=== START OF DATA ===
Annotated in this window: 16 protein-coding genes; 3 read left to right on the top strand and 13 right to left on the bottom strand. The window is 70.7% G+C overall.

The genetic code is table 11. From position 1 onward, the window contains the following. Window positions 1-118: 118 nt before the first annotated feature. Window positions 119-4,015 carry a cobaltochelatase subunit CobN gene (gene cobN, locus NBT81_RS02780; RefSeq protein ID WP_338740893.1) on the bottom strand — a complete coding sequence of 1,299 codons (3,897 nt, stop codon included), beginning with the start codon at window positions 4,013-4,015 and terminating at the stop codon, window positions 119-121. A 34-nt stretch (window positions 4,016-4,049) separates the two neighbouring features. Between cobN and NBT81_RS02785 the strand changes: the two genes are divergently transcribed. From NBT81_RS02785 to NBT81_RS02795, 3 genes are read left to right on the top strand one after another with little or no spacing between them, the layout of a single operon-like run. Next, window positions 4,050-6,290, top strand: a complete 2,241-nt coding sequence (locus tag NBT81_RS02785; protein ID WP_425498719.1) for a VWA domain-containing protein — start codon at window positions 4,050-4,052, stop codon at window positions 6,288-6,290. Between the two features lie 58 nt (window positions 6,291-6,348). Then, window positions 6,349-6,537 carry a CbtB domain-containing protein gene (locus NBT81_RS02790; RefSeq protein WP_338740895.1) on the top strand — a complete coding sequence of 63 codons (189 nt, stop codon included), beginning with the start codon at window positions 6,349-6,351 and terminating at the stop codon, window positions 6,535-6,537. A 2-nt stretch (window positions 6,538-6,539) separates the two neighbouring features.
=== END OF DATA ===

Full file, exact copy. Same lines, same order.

Annotated in this window: 16 protein-coding genes; 3 read left to right on the top strand and 13 right to left on the bottom strand. The window is 70.7% G+C overall.

The genetic code is table 11. From position 1 onward, the window contains the following. Window positions 1-118: 118 nt before the first annotated feature. Window positions 119-4,015 carry a cobaltochelatase subunit CobN gene (gene cobN, locus NBT81_RS02780; RefSeq protein ID WP_338740893.1) on the bottom strand — a complete coding sequence of 1,299 codons (3,897 nt, stop codon included), beginning with the start codon at window positions 4,013-4,015 and terminating at the stop codon, window positions 119-121. A 34-nt stretch (window positions 4,016-4,049) separates the two neighbouring features. Between cobN and NBT81_RS02785 the strand changes: the two genes are divergently transcribed. From NBT81_RS02785 to NBT81_RS02795, 3 genes are read left to right on the top strand one after another with little or no spacing between them, the layout of a single operon-like run. Next, window positions 4,050-6,290, top strand: a complete 2,241-nt coding sequence (locus tag NBT81_RS02785; protein ID WP_425498719.1) for a VWA domain-containing protein — start codon at window positions 4,050-4,052, stop codon at window positions 6,288-6,290. Between the two features lie 58 nt (window positions 6,291-6,348). Then, window positions 6,349-6,537 carry a CbtB domain-containing protein gene (locus NBT81_RS02790; RefSeq protein WP_338740895.1) on the top strand — a complete coding sequence of 63 codons (189 nt, stop codon included), beginning with the start codon at window positions 6,349-6,351 and terminating at the stop codon, window positions 6,535-6,537. A 2-nt stretch (window positions 6,538-6,539) separates the two neighbouring features.